In another example, the first dengue vaccine, a tetravalent chimeric yellow fever–dengue virus vaccine, reduced incidence of severe dengue disease in older children and was licensed for use in children >9 years of age. However, although overall reduction of severe disease and hospitalization over a 5-year period was observed in the trials, protection was highest in individuals who had been exposed to dengue virus before immunization, whereas immunization increased severe disease in seronegative individuals (8, 9). Protection was lowest against one of the four dengue serotypes (DEN-2), suggesting that weak immune responses to DEN-2 or in general in seronegative individuals resulted in antibody-dependent enhancement (ADE) of disease. ADE is caused by non-neutralizing antibodies or antibodies at subneutralizing concentrations that promote infection by enhancing uptake of viral particles into host cells. ADE has been reported to increase infectivity of SARS-coronavirus in certain types of cells in culture (10). Given these experiences, current vaccine evaluation in preclinical and clinical studies (see the figure) includes scrutiny of vaccine immunogenicity in relation to correlates of protection to maximize efficacy and minimize potential detrimental effects.

Another lesson learned is that if serious adverse events are detected in a clinical trial, then additional clinical testing is indicated. For example, the first rotavirus vaccine, a rhesus-human reassortant rotavirus tetravalent vaccine (RRV-TV) with genome segments of human and rhesus rotaviruses, was licensed in the United States in 1998. Rotaviruses cause severe and potentially fatal diarrhea in infants and children. Although the vaccine was effective in preventing gastroenteritis in infants, intussusception (a painful form of bowel obstruction due to bowel prolapse that can be fatal if left untreated) was reported in 5 of 10,054 vaccinees, compared with one case in 4633 placebo recipients, a difference that was not statistically significant. The perceived lack of serious adverse effects led to licensure of RRV-TV, with intussusception as a possible rare adverse reaction. However, after its approval and in the first year of vaccine use, 15 cases of intussusception were reported in vaccinees, in contrast to only 4 cases in the 7 years preceding vaccination, triggering suspension of the vaccine in 1999 (11). This example illustrates the importance of careful evaluation of any adverse reaction and postlicensure surveillance to ensure vaccine safety. Large prelicensure trials of two later rotavirus vaccines, a pentavalent human-bovine viral reassortant vaccine (RV5) and a monovalent single-strain human rotavirus vaccine (RV1) with compositions different from that of RRV-TV, demonstrated very low incidence of intussusception, and these vaccines are now widely approved for use.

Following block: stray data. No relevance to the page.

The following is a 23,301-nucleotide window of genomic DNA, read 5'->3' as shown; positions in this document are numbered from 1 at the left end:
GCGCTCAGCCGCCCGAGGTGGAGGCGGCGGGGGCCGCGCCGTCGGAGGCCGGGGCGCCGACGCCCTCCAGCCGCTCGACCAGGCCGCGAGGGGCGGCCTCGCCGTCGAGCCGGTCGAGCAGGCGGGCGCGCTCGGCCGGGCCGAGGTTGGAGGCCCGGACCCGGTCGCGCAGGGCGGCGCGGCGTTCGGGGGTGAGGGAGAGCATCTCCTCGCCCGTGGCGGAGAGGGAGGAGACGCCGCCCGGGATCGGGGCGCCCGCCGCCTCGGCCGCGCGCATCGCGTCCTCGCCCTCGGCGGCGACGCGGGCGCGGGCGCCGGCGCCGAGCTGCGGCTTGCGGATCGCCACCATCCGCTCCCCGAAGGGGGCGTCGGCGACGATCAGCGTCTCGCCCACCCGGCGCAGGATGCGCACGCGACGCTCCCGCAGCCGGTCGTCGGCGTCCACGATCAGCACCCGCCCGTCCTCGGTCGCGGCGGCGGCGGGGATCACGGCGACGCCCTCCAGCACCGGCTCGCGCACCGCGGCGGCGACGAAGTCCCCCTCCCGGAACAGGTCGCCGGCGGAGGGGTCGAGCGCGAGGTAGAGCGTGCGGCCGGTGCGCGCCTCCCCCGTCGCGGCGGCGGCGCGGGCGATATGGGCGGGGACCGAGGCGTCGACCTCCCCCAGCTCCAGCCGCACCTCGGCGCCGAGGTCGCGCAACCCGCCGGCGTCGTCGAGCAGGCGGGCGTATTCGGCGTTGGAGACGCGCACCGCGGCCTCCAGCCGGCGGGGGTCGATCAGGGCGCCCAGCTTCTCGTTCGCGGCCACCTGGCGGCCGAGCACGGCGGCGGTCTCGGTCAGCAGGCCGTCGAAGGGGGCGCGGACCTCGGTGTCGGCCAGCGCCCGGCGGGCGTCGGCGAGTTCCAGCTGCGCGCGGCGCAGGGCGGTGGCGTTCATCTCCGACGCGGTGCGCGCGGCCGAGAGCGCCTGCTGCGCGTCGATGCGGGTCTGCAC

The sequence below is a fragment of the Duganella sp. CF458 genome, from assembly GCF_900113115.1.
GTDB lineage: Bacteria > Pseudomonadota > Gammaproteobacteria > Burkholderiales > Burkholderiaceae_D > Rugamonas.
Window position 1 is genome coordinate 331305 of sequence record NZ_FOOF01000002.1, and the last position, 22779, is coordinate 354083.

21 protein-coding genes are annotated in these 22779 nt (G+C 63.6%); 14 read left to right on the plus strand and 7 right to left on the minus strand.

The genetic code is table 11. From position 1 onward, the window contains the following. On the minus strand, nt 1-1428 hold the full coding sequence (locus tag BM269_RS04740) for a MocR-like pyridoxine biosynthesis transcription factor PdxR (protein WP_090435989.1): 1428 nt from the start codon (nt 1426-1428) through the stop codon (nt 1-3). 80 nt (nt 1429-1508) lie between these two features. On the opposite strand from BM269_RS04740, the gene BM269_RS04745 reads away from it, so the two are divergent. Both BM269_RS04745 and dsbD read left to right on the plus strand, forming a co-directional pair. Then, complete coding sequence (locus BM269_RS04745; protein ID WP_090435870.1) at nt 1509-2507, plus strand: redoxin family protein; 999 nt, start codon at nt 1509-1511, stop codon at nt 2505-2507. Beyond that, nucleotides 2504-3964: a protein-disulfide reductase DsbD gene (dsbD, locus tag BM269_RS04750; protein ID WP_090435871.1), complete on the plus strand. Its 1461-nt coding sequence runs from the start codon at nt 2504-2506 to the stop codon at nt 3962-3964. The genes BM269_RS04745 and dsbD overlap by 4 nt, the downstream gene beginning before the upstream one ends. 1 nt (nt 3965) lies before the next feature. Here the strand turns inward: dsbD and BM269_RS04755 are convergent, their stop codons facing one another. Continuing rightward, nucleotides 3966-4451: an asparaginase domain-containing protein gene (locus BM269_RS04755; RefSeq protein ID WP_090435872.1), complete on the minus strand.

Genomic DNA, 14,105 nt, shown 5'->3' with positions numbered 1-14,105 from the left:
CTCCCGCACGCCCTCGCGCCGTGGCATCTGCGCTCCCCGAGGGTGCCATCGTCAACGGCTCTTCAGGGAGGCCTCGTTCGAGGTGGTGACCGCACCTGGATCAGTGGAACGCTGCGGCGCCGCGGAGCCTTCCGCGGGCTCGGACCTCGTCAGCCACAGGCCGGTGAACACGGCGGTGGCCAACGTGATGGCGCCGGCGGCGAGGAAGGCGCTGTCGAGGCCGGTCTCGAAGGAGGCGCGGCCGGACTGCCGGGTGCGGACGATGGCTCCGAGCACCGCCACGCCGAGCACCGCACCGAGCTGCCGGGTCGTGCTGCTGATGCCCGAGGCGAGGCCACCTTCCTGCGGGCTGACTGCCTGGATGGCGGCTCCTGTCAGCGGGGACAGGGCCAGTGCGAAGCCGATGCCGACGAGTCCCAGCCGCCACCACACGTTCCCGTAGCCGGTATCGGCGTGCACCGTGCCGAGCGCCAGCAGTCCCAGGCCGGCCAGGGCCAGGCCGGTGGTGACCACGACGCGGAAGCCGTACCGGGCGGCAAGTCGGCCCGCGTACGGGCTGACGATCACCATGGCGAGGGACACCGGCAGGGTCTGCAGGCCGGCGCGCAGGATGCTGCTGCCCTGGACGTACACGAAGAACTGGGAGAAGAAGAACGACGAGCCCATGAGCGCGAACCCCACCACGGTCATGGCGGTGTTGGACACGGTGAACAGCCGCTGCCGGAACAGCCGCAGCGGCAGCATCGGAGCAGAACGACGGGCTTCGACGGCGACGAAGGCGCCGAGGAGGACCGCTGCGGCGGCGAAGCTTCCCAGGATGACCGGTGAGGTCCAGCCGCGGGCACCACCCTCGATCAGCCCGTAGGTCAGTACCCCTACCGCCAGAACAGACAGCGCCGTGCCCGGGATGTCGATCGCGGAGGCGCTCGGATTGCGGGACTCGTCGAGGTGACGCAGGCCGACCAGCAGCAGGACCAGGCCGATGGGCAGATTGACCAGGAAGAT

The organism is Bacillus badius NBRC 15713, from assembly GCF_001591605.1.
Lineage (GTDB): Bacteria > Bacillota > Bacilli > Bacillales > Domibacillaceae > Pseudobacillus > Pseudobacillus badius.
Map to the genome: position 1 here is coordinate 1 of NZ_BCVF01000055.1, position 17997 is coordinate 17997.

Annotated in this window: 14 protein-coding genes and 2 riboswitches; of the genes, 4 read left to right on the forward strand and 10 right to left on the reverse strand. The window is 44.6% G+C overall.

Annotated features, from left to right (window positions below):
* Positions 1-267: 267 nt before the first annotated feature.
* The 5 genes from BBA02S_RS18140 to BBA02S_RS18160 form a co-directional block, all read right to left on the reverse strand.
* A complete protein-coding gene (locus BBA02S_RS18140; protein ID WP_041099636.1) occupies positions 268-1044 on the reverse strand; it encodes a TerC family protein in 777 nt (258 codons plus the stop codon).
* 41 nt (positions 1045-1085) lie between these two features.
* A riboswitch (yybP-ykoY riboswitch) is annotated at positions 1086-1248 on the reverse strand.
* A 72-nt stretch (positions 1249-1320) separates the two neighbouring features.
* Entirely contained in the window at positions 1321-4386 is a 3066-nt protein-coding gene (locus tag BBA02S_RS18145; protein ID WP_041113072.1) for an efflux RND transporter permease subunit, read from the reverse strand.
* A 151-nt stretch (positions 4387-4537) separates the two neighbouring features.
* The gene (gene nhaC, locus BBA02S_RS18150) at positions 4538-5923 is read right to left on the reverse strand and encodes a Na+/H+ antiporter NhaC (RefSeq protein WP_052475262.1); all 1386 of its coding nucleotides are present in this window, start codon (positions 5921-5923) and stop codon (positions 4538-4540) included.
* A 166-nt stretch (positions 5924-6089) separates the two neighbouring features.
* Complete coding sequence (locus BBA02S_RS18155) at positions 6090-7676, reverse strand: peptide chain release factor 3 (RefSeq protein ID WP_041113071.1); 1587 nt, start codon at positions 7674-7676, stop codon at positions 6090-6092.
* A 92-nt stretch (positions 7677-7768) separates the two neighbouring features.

Vaccine safety evaluation

Safety is considered at every phase of vaccine discovery and development. Upon licensure, vaccines enter phase 4, whereby surveillance approaches by regulators, such as the U.S. Food and Drug Administration (FDA), monitor potential vaccine side effects.

GRAPHIC: KELLIE HOLOSKI/SCIENCE

In 1976, an outbreak of influenza that resulted in one death among Army recruits at Fort Dix, New Jersey, followed by spread through the base, was ascribed to influenza virus isolates similar to the 1918 pandemic H1N1 virus that killed millions of people. Fearful that a potentially pandemic influenza virus was emerging, an emergency vaccine initiative was approved by President Ford and funded by Congress. Meanwhile, scientific questions arose, including genetic evidence that the New Jersey isolates were similar to swine (H1N1) influenza viruses circulating in the United States at the time (12) and doubts about the virulence of the virus isolates, both suggesting that this was not an emerging pandemic virus. In addition, there was evidence that the vaccine being produced lacked an antigenic form of the viral neuraminidase protein, which could render it less efficacious. President Ford nevertheless implemented the vaccine initiative.